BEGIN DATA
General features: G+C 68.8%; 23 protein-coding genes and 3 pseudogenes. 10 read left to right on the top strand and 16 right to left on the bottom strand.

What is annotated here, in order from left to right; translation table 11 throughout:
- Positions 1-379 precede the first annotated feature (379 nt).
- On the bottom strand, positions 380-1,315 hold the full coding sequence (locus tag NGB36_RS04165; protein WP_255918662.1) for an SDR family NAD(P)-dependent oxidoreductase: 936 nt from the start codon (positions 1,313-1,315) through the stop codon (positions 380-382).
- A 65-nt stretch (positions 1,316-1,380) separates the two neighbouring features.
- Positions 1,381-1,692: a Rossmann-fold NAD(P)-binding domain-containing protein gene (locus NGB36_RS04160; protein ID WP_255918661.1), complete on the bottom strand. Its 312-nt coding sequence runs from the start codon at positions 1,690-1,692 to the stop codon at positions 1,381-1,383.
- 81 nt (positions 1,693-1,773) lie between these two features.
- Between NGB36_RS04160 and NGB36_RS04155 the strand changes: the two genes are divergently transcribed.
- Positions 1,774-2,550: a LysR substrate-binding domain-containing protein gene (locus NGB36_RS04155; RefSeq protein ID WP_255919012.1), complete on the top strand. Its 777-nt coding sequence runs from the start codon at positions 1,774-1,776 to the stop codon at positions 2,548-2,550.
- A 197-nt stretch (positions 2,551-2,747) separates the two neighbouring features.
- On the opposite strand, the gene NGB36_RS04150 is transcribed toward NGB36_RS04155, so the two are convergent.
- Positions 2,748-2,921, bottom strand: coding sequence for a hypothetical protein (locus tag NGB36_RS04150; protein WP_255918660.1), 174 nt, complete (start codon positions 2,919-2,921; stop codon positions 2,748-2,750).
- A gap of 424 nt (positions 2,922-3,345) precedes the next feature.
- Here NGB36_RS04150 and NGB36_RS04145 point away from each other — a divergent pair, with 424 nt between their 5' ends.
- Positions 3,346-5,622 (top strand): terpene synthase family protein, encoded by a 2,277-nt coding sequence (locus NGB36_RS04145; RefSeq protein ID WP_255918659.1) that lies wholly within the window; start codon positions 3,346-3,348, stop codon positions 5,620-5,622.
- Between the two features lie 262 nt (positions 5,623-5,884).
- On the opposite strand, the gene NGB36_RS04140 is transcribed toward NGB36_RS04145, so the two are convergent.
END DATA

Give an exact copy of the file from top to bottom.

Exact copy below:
General features: G+C 68.8%; 23 protein-coding genes and 3 pseudogenes. 10 read left to right on the top strand and 16 right to left on the bottom strand.

What is annotated here, in order from left to right; translation table 11 throughout:
- Positions 1-379 precede the first annotated feature (379 nt).
- On the bottom strand, positions 380-1,315 hold the full coding sequence (locus tag NGB36_RS04165; protein WP_255918662.1) for an SDR family NAD(P)-dependent oxidoreductase: 936 nt from the start codon (positions 1,313-1,315) through the stop codon (positions 380-382).
- A 65-nt stretch (positions 1,316-1,380) separates the two neighbouring features.
- Positions 1,381-1,692: a Rossmann-fold NAD(P)-binding domain-containing protein gene (locus NGB36_RS04160; protein ID WP_255918661.1), complete on the bottom strand. Its 312-nt coding sequence runs from the start codon at positions 1,690-1,692 to the stop codon at positions 1,381-1,383.
- 81 nt (positions 1,693-1,773) lie between these two features.
- Between NGB36_RS04160 and NGB36_RS04155 the strand changes: the two genes are divergently transcribed.
- Positions 1,774-2,550: a LysR substrate-binding domain-containing protein gene (locus NGB36_RS04155; RefSeq protein ID WP_255919012.1), complete on the top strand. Its 777-nt coding sequence runs from the start codon at positions 1,774-1,776 to the stop codon at positions 2,548-2,550.
- A 197-nt stretch (positions 2,551-2,747) separates the two neighbouring features.
- On the opposite strand, the gene NGB36_RS04150 is transcribed toward NGB36_RS04155, so the two are convergent.
- Positions 2,748-2,921, bottom strand: coding sequence for a hypothetical protein (locus tag NGB36_RS04150; protein WP_255918660.1), 174 nt, complete (start codon positions 2,919-2,921; stop codon positions 2,748-2,750).
- A gap of 424 nt (positions 2,922-3,345) precedes the next feature.
- Here NGB36_RS04150 and NGB36_RS04145 point away from each other — a divergent pair, with 424 nt between their 5' ends.
- Positions 3,346-5,622 (top strand): terpene synthase family protein, encoded by a 2,277-nt coding sequence (locus NGB36_RS04145; RefSeq protein ID WP_255918659.1) that lies wholly within the window; start codon positions 3,346-3,348, stop codon positions 5,620-5,622.
- Between the two features lie 262 nt (positions 5,623-5,884).
- On the opposite strand, the gene NGB36_RS04140 is transcribed toward NGB36_RS04145, so the two are convergent.